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Mixer vs Twitch: Which should you use to stream your games?

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Streaming Hero Logitech Pro Streaming Ad (Image credit: Logitech)

Mixer is much smaller than Twitch at the moment, but it is growing and hitting some pretty impressive numbers, especially for a streaming platform that is only four years old.

Mixer vs. Twitch Stats

---MixerTwitch
Concurrent Viewers Q4 201937.5K1.06M
Total Streamers Q4 201969K2.2M
Unique Active Channels Q4 20193,620,8143,742,125
Average Viewer Count Per Channel3.128
Price of Channel Subscription$4.99$4.99
Subscription GiftingYesYes
Subscription Program to the PlatformMixer ProTwitch Prime

Data Source: NewZoo

15 Mixer Average Concurrent Viewers

15 Mixer Average Concurrent Viewers (Image credit: Newzoo / Streamlabs)

5 Data On Twitch Concurrent Viewership

5 Data On Twitch Concurrent Viewership (Image credit: Newzoo / Streamlabs)

Streamers flocked to Mixer in 2019, significantly growing the streamer base. Unfortunately, the viewer growth has not increased quite as rapidly. This puts the viewers per channel at the lowest among the streaming platforms. As we know, this isn't how streaming works, the larger streams on Mixer are hosting between 20 and 200 viewers, and well beyond that for the biggest of the big names. This doesn't leave as much for everybody else right now, but the viewership is growing, if a little slower than hoped.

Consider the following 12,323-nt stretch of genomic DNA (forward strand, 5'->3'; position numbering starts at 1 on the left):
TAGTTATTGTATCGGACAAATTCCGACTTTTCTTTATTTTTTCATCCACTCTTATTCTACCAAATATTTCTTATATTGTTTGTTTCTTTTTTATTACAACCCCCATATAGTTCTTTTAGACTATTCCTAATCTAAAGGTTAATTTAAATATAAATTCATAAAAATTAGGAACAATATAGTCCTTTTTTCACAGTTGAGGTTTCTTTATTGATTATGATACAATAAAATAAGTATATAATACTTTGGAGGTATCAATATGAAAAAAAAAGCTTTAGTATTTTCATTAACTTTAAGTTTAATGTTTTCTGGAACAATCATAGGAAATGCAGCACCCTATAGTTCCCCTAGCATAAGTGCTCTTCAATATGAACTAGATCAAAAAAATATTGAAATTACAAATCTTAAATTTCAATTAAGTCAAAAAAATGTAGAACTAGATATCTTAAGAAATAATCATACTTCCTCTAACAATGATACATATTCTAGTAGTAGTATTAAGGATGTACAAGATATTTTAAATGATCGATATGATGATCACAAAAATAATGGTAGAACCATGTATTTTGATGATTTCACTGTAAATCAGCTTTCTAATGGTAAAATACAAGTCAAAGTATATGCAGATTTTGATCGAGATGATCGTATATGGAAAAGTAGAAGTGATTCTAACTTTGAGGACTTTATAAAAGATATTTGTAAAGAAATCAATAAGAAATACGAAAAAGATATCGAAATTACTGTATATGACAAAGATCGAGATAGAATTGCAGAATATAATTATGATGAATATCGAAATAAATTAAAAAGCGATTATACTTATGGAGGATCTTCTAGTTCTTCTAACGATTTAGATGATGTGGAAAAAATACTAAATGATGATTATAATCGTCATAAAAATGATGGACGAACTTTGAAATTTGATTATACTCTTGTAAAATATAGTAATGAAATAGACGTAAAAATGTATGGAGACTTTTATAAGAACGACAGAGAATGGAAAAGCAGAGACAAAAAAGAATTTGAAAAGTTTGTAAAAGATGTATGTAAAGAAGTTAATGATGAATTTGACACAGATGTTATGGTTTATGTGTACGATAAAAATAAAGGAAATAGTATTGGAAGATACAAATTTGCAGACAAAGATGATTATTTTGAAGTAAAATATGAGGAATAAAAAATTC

But if you can carve out a corner, Mixer can be an excellent place to start streaming. FTL technology lets Mixer streamers interact with their viewers in nearly real-time. This makes stream games like Words with Chat and Skribbl much more enjoyable. You can really interact and get to know a smaller community as it grows along with the platform.

Twitch has a longer history; not all of it is pristine. With this longer history comes a larger community. While many streamers have been moving to Mixer, viewers seem to have stuck to Twitch. It is still a battle to get those eyes on your channel. Two million other streamers are vying for that attention.

It's hard work to get viewers on Twitch, but once you do, the platform has a much better monetization system. You can start making a little money before you even make partner. And once you do obtain partner, there are even more ways to earn in the stream.

Neither Mixer nor Twitch will be a quick way to make money. It takes a lot of time to build up a community no matter where you stream. Both Mixer and Twitch have their benefits and downsides, to streaming. Watch other streamers and see how each platform feels as a viewer. If you enjoy the feel of communities on the platform, you'll probably enjoy streaming there.